Hasan said he hopes this semester will be calmer and that SAFE is encouraging all of its members to report any confrontational incidents. In fact, a passerby approached the SAFE members working the information table Wednesday and berated them with insensitive and accusatory comments regarding Palestine and the students’ families. Hasan said these kinds of issues persist and make students perceived to be Middle Eastern feel unsafe on campus.

“We’re still really fighting a tough battle just trying to get our voice heard and trying to get campus to recognize that the power and privilege dynamics that exist between a group like SAFE and other institutions,” he said.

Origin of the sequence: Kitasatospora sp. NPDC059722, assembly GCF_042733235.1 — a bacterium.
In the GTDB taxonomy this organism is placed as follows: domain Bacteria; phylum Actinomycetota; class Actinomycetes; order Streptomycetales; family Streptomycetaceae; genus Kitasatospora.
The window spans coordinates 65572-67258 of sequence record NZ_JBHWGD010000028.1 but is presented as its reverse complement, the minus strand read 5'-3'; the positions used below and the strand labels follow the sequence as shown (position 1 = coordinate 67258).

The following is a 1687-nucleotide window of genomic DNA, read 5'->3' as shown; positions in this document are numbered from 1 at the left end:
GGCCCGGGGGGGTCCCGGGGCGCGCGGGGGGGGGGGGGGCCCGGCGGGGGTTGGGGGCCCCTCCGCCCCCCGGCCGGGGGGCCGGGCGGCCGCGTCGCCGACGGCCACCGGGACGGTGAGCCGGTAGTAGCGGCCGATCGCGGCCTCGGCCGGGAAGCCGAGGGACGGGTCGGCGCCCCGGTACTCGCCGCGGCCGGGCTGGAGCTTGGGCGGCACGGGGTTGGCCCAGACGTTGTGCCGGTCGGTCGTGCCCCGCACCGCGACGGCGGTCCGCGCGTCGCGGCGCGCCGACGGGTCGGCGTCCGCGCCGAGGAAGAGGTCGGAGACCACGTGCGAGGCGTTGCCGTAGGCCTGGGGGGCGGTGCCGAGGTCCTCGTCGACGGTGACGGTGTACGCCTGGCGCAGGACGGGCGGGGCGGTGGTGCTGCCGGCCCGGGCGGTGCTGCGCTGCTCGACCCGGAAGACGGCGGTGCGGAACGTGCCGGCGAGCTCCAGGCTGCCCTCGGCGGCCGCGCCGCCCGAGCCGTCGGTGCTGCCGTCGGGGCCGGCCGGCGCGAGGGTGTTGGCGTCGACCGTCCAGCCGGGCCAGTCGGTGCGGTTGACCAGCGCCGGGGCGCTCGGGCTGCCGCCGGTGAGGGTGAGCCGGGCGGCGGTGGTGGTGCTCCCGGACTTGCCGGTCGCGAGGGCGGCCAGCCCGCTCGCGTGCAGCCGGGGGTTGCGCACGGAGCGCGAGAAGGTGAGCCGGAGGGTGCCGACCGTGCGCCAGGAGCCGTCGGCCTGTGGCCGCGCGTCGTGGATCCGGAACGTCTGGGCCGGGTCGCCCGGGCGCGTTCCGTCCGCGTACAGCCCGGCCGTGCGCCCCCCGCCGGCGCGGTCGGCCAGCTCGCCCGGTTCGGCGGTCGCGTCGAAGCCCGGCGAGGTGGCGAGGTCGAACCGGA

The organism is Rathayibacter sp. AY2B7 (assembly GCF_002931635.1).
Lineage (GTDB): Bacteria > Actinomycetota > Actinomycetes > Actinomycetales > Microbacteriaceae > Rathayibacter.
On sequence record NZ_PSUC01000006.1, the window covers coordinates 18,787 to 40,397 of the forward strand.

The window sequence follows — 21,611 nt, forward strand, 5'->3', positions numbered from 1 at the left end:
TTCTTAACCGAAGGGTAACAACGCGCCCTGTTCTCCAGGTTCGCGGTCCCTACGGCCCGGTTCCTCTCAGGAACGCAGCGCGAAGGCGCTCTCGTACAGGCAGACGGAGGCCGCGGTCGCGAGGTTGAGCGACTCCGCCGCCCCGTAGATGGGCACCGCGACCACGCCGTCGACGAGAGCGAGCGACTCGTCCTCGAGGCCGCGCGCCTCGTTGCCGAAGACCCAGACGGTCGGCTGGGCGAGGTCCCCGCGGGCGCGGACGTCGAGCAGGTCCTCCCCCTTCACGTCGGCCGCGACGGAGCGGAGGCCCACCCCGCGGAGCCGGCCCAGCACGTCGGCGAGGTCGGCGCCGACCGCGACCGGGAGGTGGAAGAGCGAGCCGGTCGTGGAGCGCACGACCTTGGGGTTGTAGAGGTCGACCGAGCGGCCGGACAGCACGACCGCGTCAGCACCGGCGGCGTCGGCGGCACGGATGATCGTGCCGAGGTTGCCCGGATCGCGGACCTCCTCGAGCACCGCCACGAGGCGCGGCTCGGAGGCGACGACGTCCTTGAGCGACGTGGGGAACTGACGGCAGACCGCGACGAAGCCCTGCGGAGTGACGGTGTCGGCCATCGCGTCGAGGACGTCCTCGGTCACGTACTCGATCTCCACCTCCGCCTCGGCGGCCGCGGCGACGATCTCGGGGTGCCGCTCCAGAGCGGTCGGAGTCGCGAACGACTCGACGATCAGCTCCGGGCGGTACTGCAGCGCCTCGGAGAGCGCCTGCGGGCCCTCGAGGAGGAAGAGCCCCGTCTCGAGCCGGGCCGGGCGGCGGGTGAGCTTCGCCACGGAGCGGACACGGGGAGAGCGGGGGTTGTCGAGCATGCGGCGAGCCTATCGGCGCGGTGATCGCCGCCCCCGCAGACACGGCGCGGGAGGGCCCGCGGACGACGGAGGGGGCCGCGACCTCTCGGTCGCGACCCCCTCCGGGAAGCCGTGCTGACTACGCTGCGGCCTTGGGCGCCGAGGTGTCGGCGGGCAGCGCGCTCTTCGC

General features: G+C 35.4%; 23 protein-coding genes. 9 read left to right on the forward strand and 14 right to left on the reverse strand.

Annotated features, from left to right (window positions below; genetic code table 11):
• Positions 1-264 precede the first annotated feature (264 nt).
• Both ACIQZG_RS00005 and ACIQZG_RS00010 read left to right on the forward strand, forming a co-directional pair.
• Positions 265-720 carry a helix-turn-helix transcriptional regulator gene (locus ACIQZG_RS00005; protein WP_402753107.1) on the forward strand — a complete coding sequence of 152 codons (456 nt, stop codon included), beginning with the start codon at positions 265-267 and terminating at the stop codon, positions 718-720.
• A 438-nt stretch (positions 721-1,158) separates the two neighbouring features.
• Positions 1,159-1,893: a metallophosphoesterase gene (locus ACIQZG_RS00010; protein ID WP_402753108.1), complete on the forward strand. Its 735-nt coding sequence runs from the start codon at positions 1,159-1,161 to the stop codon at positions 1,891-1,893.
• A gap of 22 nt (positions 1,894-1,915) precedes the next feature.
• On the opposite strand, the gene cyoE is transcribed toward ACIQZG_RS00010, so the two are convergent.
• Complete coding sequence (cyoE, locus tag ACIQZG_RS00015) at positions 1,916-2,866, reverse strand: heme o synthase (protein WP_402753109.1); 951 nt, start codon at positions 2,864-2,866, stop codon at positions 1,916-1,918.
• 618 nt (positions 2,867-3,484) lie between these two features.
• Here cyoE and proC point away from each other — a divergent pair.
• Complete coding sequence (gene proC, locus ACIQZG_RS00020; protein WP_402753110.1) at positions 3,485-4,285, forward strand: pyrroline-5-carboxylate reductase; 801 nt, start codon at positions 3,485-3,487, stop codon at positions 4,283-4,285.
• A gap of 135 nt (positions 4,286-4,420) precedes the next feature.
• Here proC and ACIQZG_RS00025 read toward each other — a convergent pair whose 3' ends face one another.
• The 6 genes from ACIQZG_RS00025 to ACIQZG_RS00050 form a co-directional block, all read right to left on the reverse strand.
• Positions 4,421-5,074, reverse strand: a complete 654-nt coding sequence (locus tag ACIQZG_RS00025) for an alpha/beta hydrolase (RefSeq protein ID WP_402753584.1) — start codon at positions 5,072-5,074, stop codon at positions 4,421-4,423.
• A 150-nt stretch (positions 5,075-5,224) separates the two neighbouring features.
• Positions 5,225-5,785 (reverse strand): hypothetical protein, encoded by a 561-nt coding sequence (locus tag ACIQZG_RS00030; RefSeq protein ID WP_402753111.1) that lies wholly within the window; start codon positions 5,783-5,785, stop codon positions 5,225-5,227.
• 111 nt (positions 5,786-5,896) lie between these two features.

Representatives from pro-Israel and Jewish organizations on campus were also present on the Diag Wednesday. Business junior Alex Adler, president of American Movement for Israel and treasurer of University of Michigan Hillel, and LSA senior Erica Mindel observed the simulation and kept an eye out for any Jewish students who might have felt threatened or at odds about the performance. Both said SAFE has a “right to self-expression” but felt the demonstration and information presented lacked context.

Mindel said the presentation failed to offer the Israeli argument for the wall, citing incidents of terrorism and other violence that could have been prevented by checkpoints. She said the simulation may have over-dramatized the racial profiling by Israeli soldiers, and that SAFE’s interpretation of events was one-sided.